Alex: More than just a Medical InterventionPosted: 16 May, 2016
It’s coming up to the final week of my first ever block placement. So far four weeks on the road has truly lived up to its expectations. I came into Camden Ambulance Station in early April not knowing what to expect and certainly not being prepared for the sheer diversity of the jobs we can go to.
People often say to me “Oh, you work for the ambulance service, you must see some pretty bad things all the time!” where as a matter of fact we don’t attend many of these ‘bad things’ as often as people would think. Going by statistics, trauma accounts for 10% of our calls, however I would happily suggest it’s more like 5%. Many times when you attend a traumatic incident it tends to be either quite significant and/or life changing or, in fact, it’s relatively small and the injuries just sound bad over the radio. So far I have attended a few Road Traffic Collisions (RTCs) where there have been multiple trauma patients but most of our work consists of less serious injuries and more urgent care.
In a typical 12 hour day shift my crew mates and I can attend roughly between six and nine calls. Depending on the type of presenting complaint the patient has (e.g. an asthma attack), there is no set time for being on scene. I can’t tell you how many panic attacks I have been to, whether it’s the intoxicated 19 year old outside a club who’s lost their friends or the grieving mother of three who’s struggling to cope with life after losing her husband to cancer. Sometimes with these calls it’s just a simple hand on the shoulder which can cure the problem for the time being. The stigma around mental health is putting pressure of the ambulance service; with a lack of funding for mental health services people find the best, quickest help for them through us. Medically we don’t treat a panic attack, instead we try to calm the patient down and return their breathing back to normal.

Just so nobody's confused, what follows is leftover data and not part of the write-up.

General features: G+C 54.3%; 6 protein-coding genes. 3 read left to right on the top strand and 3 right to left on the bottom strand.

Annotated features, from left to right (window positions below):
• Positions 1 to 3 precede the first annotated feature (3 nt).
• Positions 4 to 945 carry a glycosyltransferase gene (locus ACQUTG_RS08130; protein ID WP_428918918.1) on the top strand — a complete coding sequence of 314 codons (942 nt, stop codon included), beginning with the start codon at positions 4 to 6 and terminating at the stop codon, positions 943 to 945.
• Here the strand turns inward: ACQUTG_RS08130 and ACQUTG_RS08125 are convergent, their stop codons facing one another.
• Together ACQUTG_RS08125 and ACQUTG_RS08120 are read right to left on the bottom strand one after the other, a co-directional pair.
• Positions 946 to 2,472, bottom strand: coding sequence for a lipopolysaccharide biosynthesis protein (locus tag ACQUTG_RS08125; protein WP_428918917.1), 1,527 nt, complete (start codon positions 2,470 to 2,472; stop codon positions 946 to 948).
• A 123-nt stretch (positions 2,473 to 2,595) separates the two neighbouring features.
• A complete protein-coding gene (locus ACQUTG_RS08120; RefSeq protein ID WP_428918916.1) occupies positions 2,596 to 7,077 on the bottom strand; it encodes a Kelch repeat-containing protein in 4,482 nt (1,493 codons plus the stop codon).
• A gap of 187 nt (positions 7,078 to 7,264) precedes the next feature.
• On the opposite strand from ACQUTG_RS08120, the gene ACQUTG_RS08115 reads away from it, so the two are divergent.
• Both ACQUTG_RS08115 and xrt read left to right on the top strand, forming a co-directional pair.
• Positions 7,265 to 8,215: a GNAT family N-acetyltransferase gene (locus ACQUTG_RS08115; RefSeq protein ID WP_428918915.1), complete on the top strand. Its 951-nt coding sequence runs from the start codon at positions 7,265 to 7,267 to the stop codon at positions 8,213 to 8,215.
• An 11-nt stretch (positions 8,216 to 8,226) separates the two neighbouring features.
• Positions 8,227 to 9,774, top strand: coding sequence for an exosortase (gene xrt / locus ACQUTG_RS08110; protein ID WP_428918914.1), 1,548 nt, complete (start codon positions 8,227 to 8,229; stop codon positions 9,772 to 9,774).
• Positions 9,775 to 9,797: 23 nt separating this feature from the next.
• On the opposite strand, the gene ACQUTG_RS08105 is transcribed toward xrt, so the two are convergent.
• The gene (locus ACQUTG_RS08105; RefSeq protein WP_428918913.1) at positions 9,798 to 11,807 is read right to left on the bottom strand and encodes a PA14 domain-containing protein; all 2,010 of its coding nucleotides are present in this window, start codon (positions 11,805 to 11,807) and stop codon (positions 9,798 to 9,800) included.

I have been very lucky in attending very polite and nice patients, only a few times have I been verbally abused. Almost every call I have been to relating to panic attacks, the patient has always thanked us for turning up. Quite frequently I wonder why they thank us, as all we do is calm their breathing down. But for them it’s more than just medical treatment, it’s a step in the right direction. From the point of turning up on scene to treating the patient, we ask as many relevant and appropriate questions as we can in order to seek further help for them. As a result I have put in a lot of referrals for patients that have urgent care needs – this is further and more specific help for the individual, which is greatly appreciated.
I will write one more blog on placement at the end of my shifts, thank you for reading.